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A German specialty, sauerbraten is tender, melt-in-the-mouth meat

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By Norm Harding, Reporter

Sauerbraten is a German specialty (sour roast) consisting of a beef roast marinated for 2-3 days in vinegar and/or beer and spices such as cloves, juniper berries, allspice and peppercorns, bay leaves and onions.
The roast is then braised in the marinade over low heat for a few hours, resulting in very tender melt-in-the-mouth meat.
A popular variation is the addition of gingersnaps, which are crumbled into the sauce to help thicken it and/or the addition of raisins or currants.
The peculiarity of German food is in its sustenance, which is probably the reason that some people consider it somewhat “heavy.”
This recipe came about as a means of using up leftover roasted meat.
Serve this dish with potato dumplings or potato pancakes, sweet and sour red cabbage and applesauce.

German Pickled Beef Roast (Sauerbraten)
1 4-5 lb. beef roast
Marinade:
1-1/2 cups red wine vinegar
1/2 cup water
1/2 cup dry red wine
1 medium onion, peeled and chopped
1 medium carrot, chopped
1 stalk celery with leaves, chopped
8 black peppercorns
4 whole allspice
4 whole cloves
2 bay leaves
Place the beef in a deep-glass, earthenware or stainless steel bowl. Combine the marinade ingredients in a medium saucepan and heat to boiling over high heat. Cool. Pour the cool marinade over the meat, turning to coat all sides. Cover and refrigerate 2 to 3 days, turning the meat several times each day.
To cook the meat:
3 Tbsps. oil (vegetable or peanut)
1 medium onion, peeled and chopped
1 medium carrot, chopped
1 stalk celery with leaves, chopped
1/2 cup water
1/2 cup dry red wine
1/2 cup gingersnap crumbs (just crush them up!)
Three hours before serving, drain the meat, reserving the marinade, and pat meat dry. Heat a large saucepan, and then add the oil. Add meat and brown on all sides, turning frequently, about 30 minutes. Remove meat from the pan and reserve. Pour off all but 2 Tbsp. of the fat.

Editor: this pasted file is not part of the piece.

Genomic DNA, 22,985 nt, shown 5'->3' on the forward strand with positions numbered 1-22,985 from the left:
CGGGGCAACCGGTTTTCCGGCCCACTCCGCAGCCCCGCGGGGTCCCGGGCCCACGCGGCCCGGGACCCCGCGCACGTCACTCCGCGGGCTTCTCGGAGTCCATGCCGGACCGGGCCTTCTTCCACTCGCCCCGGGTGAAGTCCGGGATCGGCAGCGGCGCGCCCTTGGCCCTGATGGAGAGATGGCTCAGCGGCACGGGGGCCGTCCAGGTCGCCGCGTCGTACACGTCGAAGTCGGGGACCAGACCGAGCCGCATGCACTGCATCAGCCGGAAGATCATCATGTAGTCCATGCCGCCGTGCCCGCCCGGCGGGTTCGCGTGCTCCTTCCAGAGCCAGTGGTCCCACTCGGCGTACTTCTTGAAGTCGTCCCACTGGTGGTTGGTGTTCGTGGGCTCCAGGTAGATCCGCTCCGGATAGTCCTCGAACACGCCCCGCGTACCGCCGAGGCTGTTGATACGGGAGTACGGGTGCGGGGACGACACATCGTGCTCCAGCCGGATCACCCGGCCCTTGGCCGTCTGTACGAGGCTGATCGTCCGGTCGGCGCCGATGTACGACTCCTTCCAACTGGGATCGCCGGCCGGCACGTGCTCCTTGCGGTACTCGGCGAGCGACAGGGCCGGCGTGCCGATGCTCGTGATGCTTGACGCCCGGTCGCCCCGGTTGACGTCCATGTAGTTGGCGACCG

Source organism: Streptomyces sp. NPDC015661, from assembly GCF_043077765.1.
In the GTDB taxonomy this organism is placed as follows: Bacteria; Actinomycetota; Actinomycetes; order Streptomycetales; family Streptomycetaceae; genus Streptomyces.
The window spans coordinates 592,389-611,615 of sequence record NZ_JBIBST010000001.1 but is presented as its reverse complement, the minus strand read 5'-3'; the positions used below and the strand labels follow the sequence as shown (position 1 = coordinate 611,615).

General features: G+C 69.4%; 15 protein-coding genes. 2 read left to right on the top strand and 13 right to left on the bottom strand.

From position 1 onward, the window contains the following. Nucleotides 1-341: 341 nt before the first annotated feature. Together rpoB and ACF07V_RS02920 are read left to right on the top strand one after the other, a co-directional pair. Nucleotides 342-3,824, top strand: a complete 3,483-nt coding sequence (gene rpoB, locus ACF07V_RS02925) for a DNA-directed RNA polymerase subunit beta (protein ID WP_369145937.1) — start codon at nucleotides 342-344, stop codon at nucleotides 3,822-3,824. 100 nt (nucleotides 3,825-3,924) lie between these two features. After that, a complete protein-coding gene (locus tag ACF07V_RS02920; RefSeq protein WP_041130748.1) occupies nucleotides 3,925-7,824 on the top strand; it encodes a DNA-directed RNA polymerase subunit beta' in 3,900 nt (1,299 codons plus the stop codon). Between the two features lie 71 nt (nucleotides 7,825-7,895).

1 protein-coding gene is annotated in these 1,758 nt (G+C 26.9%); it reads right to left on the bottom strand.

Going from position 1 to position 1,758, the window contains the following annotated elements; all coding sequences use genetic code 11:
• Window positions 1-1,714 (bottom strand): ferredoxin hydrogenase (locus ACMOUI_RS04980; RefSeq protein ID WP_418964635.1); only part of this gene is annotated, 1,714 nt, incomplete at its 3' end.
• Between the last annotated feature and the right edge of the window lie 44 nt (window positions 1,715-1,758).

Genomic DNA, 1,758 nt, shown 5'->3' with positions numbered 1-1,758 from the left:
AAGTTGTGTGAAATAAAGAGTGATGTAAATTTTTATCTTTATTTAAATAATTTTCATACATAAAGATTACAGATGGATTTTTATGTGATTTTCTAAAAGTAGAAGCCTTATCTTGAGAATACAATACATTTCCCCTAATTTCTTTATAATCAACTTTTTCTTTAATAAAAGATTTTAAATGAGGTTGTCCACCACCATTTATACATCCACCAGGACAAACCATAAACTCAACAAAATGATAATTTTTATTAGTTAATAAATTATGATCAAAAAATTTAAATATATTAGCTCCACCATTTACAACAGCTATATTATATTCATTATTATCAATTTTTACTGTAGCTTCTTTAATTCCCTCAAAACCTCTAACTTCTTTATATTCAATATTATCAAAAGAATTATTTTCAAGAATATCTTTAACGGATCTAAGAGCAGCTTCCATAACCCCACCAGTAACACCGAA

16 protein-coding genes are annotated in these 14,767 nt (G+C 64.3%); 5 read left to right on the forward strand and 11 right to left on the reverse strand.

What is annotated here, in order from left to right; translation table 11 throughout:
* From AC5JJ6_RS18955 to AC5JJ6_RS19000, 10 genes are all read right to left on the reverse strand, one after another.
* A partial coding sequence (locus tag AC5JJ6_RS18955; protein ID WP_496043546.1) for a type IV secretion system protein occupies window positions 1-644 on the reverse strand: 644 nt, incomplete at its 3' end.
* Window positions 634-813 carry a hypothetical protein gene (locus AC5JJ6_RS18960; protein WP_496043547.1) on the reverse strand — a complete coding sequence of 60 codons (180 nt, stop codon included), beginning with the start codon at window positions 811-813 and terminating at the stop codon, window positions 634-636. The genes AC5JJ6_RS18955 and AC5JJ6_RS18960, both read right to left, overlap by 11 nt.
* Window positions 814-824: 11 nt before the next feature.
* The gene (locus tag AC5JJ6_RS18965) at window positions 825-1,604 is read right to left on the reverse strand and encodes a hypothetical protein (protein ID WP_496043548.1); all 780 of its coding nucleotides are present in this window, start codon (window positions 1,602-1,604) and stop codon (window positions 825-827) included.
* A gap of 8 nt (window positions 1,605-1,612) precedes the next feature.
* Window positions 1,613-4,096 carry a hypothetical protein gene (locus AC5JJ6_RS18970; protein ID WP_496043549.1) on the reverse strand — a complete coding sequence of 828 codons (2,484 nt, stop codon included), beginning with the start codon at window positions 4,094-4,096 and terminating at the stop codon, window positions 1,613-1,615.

Sauté onion, celery and carrot until tender, about 10 minutes. Return meat to the pan. Strain marinade plus 1/2 cup water into the pan, discarding the marinade vegetables. Reduce heat to low and simmer, covered, until meat is tender, about 3 hours.
Remove meat and keep warm. Puree the liquid in a blender or food processor and strain into pan, adding the red wine. Bring to a simmer and stir in the gingersnap crumbs. Simmer, stirring frequently, until the sauce is thickened.
Slice and arrange meat on a serving platter. Serve with sauce and garnish with parsley. Makes 6 servings.

Red Cabbage, Apples and Sausage
4 Tbsps. rendered bacon fat
2 Tbsps. sugar
1 small yellow onion, chopped
4 cups shredded red cabbage
2 tart red apples, such as Jonathan, cored and sliced thin but not peeled
2 Tbsps. cider vinegar
1/2 tsp. caraway seeds
1 to 1-1/2 lbs. German or Polish-style smoked sausage links, or bratwursts
1 lb. new, red potatoes
Salt and fresh-ground black pepper to taste
1 cup beer
Melt the bacon fat in a large skillet over medium heat. Add the sugar and cook, stirring often, until the sugar browns, about 4 minutes.
Reduce the heat to medium-low, add the onion, and sauté until golden, about 5 minutes. Add the cabbage, apples, vinegar and caraway seeds; stir to blend.
Place the sausage links and the potatoes on top of the cabbage mixture. Season with salt and pepper and pour the beer over all.
Bring the mixture to a boil over medium-high heat; reduce the heat and simmer, covered, for 45 minutes. Taste, adjust the seasonings and serve hot. Makes 4-6 servings

German-Style Jaeger Schnitzel
German-style schnitzel is made with thin pieces of breaded and fried pork cutlets. A dill-flavored sour cream sauce, lemon slices and fresh dill garnish add flavor and color accents. Serve with potato pancakes and applesauce.
6 pork loin cutlets (cut 1/2 in. thick)
1/4 cup flour
1 tsp. seasoned salt
1/4 tsp. pepper
1 beaten egg
2 Tbsps. milk
3/4 cup fine breadcrumbs
1 tsp. paprika
3 Tbsps. shortening
3/4 cup chicken broth
1 Tbsp. flour
1/4 tsp. dill weed
1/2 cup sour cream
Pound pork to 1/4 thickness. Coat with mixture of flour, seasoned salt and pepper. Combine egg and milk. Dip cutlets in egg mixture, and then in mixture of crumbs and paprika. Cook in a large skillet, three cutlets at a time for 3 minutes on each side. Remove and pour broth in skillet; loosen drippings.
Mix together dill weed, 1 tablespoon flour and sour cream; stir and pour into broth. Cook until thick. Pour over warm cutlets. Makes 6 servings.

German Potato Pancakes
While the grating and frying can be somewhat labor intensive, the results are quite satisfying. Just make sure to get the oil to the right temperature.
4 large baking potatoes, peeled and grated
1 large onion, peeled and grated
2 whole eggs
1/4 tsp. nutmeg
1 tsp. salt
Pinch white pepper
Vegetable oil
1 Tbsp. flour
Combine the grated potatoes, onions, eggs, nutmeg, salt, pepper and flour until well blended. Heat a generous amount of oil (about a half-inch deep) in a heavy skillet over medium-high heat, about 400 degrees.
Drop the potato mixture in by spoonfuls. Cook the pancakes until golden brown on each side; about two minutes per side. Remove and drain on paper towels. Serve with applesauce or sour cream. Makes about a dozen pancakes.
Norm Harding is a cooking columnist for the Beacon. To send him recipes, email him at nharding@brunswickbeacon.com.